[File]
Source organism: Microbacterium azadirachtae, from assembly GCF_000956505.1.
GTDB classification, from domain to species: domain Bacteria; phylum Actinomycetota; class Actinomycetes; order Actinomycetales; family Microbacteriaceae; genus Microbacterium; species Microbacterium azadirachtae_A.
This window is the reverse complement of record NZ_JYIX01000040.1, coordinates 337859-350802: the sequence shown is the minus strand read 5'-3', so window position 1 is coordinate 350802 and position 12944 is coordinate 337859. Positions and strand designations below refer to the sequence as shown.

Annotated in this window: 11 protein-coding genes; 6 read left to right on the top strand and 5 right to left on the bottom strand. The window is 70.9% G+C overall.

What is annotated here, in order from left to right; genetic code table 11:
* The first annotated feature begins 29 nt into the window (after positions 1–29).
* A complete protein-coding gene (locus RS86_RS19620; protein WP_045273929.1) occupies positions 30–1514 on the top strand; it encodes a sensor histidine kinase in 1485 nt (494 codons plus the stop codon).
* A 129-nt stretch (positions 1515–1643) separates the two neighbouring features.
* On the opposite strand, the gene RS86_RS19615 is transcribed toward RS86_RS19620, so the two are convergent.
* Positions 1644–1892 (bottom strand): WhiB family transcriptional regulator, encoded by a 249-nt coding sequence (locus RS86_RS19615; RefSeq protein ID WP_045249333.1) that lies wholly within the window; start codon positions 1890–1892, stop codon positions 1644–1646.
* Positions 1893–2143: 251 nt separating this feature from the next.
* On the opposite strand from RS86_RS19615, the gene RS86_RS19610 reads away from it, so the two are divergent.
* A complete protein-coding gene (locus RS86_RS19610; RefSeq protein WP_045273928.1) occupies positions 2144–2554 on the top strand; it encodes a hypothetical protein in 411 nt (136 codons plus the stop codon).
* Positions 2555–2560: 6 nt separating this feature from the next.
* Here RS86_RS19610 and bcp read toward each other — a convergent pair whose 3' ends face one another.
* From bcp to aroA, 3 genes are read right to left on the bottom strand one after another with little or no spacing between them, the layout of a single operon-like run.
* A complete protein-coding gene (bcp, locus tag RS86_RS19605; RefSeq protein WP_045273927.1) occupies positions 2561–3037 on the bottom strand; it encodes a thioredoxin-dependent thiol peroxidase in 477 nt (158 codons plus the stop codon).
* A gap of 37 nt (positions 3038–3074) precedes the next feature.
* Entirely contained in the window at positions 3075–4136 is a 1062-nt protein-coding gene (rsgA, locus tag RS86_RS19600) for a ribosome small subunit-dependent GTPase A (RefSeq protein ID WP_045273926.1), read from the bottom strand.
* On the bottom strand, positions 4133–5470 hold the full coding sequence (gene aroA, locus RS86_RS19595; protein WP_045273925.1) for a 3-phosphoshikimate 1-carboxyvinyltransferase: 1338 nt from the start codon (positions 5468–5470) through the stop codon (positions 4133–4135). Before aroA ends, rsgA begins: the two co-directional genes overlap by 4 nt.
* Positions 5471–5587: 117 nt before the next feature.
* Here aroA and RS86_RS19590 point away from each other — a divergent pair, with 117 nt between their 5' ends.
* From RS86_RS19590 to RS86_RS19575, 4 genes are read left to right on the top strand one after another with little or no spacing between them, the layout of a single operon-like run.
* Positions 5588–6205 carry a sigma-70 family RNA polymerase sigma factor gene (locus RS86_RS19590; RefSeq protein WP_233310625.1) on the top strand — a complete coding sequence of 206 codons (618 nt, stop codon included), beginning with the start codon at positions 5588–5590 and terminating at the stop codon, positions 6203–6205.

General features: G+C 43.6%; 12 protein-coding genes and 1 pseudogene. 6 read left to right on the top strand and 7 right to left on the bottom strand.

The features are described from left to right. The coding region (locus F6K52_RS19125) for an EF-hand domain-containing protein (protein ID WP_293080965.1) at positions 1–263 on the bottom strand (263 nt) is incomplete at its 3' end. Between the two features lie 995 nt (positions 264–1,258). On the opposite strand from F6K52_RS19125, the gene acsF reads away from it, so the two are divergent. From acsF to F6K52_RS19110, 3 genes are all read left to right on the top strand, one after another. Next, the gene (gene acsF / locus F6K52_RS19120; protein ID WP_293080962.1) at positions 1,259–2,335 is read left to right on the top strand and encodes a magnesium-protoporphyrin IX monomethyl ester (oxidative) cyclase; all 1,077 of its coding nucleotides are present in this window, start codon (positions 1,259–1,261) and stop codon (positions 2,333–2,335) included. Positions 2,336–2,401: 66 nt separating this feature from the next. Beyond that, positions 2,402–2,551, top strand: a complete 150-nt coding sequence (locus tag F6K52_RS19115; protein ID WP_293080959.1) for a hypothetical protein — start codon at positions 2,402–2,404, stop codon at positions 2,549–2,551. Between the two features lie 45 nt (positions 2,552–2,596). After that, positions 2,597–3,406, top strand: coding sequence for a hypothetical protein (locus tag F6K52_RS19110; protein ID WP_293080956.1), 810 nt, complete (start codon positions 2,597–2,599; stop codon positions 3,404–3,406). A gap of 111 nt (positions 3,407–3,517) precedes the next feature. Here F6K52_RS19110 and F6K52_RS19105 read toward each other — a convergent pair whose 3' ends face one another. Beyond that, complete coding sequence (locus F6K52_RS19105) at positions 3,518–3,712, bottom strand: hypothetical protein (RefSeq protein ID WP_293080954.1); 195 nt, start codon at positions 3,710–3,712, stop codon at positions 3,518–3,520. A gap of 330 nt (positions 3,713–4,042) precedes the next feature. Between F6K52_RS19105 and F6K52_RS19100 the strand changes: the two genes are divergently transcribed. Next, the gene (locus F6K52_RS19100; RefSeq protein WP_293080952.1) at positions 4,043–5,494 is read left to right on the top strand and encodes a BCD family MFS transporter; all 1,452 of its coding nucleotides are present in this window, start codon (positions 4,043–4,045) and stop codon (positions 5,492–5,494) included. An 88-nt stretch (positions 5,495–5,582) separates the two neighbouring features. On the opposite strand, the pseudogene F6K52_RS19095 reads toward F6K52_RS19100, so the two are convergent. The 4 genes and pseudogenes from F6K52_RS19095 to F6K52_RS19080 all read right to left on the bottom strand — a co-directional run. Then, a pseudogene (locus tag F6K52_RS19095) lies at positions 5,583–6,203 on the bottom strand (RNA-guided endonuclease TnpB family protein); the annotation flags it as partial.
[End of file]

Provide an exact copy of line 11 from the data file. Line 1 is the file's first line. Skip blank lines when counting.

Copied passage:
* Positions 1893–2143: 251 nt separating this feature from the next.